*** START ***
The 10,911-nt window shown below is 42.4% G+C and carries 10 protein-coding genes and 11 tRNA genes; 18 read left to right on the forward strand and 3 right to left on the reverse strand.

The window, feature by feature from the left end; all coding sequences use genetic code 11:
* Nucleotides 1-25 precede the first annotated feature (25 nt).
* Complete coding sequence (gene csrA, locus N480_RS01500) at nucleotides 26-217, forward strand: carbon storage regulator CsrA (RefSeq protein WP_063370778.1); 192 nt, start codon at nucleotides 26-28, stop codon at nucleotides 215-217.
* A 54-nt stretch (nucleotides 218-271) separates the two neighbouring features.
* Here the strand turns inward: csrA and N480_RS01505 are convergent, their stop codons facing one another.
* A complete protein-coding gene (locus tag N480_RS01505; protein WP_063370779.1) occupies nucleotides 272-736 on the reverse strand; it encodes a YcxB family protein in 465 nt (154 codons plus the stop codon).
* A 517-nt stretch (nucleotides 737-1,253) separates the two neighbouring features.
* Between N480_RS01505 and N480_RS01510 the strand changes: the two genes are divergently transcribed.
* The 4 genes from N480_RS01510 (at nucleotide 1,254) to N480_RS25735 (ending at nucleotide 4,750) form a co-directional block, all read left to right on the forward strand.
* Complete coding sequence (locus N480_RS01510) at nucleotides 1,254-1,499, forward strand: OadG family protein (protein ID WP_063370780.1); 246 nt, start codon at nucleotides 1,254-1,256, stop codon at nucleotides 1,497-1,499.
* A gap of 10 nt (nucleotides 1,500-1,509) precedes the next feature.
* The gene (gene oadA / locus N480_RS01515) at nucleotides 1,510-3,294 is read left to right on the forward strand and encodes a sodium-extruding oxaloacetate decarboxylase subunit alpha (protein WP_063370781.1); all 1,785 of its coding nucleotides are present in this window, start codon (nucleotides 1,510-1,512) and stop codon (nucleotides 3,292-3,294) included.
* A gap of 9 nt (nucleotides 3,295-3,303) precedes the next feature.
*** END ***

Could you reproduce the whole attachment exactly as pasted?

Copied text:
The 10,911-nt window shown below is 42.4% G+C and carries 10 protein-coding genes and 11 tRNA genes; 18 read left to right on the forward strand and 3 right to left on the reverse strand.

The window, feature by feature from the left end; all coding sequences use genetic code 11:
* Nucleotides 1-25 precede the first annotated feature (25 nt).
* Complete coding sequence (gene csrA, locus N480_RS01500) at nucleotides 26-217, forward strand: carbon storage regulator CsrA (RefSeq protein WP_063370778.1); 192 nt, start codon at nucleotides 26-28, stop codon at nucleotides 215-217.
* A 54-nt stretch (nucleotides 218-271) separates the two neighbouring features.
* Here the strand turns inward: csrA and N480_RS01505 are convergent, their stop codons facing one another.
* A complete protein-coding gene (locus tag N480_RS01505; protein WP_063370779.1) occupies nucleotides 272-736 on the reverse strand; it encodes a YcxB family protein in 465 nt (154 codons plus the stop codon).
* A 517-nt stretch (nucleotides 737-1,253) separates the two neighbouring features.
* Between N480_RS01505 and N480_RS01510 the strand changes: the two genes are divergently transcribed.
* The 4 genes from N480_RS01510 (at nucleotide 1,254) to N480_RS25735 (ending at nucleotide 4,750) form a co-directional block, all read left to right on the forward strand.
* Complete coding sequence (locus N480_RS01510) at nucleotides 1,254-1,499, forward strand: OadG family protein (protein ID WP_063370780.1); 246 nt, start codon at nucleotides 1,254-1,256, stop codon at nucleotides 1,497-1,499.
* A gap of 10 nt (nucleotides 1,500-1,509) precedes the next feature.
* The gene (gene oadA / locus N480_RS01515) at nucleotides 1,510-3,294 is read left to right on the forward strand and encodes a sodium-extruding oxaloacetate decarboxylase subunit alpha (protein WP_063370781.1); all 1,785 of its coding nucleotides are present in this window, start codon (nucleotides 1,510-1,512) and stop codon (nucleotides 3,292-3,294) included.
* A gap of 9 nt (nucleotides 3,295-3,303) precedes the next feature.